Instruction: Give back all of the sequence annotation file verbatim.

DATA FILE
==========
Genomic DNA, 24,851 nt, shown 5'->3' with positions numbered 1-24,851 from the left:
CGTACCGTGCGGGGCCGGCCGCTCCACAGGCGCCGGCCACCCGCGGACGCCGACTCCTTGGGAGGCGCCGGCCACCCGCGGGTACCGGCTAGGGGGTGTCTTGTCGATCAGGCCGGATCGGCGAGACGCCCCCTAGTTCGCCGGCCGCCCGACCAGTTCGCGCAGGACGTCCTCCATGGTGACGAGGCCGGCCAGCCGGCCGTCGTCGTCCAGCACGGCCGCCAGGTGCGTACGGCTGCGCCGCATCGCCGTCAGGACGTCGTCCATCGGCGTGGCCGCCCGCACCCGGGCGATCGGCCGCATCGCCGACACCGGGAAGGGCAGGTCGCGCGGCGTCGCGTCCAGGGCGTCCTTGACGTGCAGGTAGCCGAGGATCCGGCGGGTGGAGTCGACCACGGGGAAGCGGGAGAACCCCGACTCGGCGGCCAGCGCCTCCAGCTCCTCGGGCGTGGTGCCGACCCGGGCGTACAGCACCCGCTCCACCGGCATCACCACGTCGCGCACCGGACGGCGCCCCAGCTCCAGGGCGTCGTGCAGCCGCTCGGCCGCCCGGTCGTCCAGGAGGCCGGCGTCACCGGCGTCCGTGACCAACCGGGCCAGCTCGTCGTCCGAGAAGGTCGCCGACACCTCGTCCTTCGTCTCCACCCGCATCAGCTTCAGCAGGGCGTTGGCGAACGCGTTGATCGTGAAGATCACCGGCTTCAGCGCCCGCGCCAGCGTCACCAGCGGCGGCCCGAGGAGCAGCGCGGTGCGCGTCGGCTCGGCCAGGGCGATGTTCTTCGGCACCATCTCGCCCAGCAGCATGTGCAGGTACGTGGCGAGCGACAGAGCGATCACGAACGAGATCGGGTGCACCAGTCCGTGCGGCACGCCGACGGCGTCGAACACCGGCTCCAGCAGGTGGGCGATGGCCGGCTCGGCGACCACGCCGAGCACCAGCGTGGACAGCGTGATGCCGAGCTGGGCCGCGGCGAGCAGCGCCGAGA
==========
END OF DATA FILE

Genomic DNA, 24,851 nt, shown 5'->3' with positions numbered 1-24,851 from the left:
CGTACCGTGCGGGGCCGGCCGCTCCACAGGCGCCGGCCACCCGCGGACGCCGACTCCTTGGGAGGCGCCGGCCACCCGCGGGTACCGGCTAGGGGGTGTCTTGTCGATCAGGCCGGATCGGCGAGACGCCCCCTAGTTCGCCGGCCGCCCGACCAGTTCGCGCAGGACGTCCTCCATGGTGACGAGGCCGGCCAGCCGGCCGTCGTCGTCCAGCACGGCCGCCAGGTGCGTACGGCTGCGCCGCATCGCCGTCAGGACGTCGTCCATCGGCGTGGCCGCCCGCACCCGGGCGATCGGCCGCATCGCCGACACCGGGAAGGGCAGGTCGCGCGGCGTCGCGTCCAGGGCGTCCTTGACGTGCAGGTAGCCGAGGATCCGGCGGGTGGAGTCGACCACGGGGAAGCGGGAGAACCCCGACTCGGCGGCCAGCGCCTCCAGCTCCTCGGGCGTGGTGCCGACCCGGGCGTACAGCACCCGCTCCACCGGCATCACCACGTCGCGCACCGGACGGCGCCCCAGCTCCAGGGCGTCGTGCAGCCGCTCGGCCGCCCGGTCGTCCAGGAGGCCGGCGTCACCGGCGTCCGTGACCAACCGGGCCAGCTCGTCGTCCGAGAAGGTCGCCGACACCTCGTCCTTCGTCTCCACCCGCATCAGCTTCAGCAGGGCGTTGGCGAACGCGTTGATCGTGAAGATCACCGGCTTCAGCGCCCGCGCCAGCGTCACCAGCGGCGGCCCGAGGAGCAGCGCGGTGCGCGTCGGCTCGGCCAGGGCGATGTTCTTCGGCACCATCTCGCCCAGCAGCATGTGCAGGTACGTGGCGAGCGACAGAGCGATCACGAACGAGATCGGGTGCACCAGTCCGTGCGGCACGCCGACGGCGTCGAACACCGGCTCCAGCAGGTGGGCGATGGCCGGCTCGGCGACCACGCCGAGCACCAGCGTGGACAGCGTGATGCCGAGCTGGGCCGCGGCGAGCAGCGCCGAGA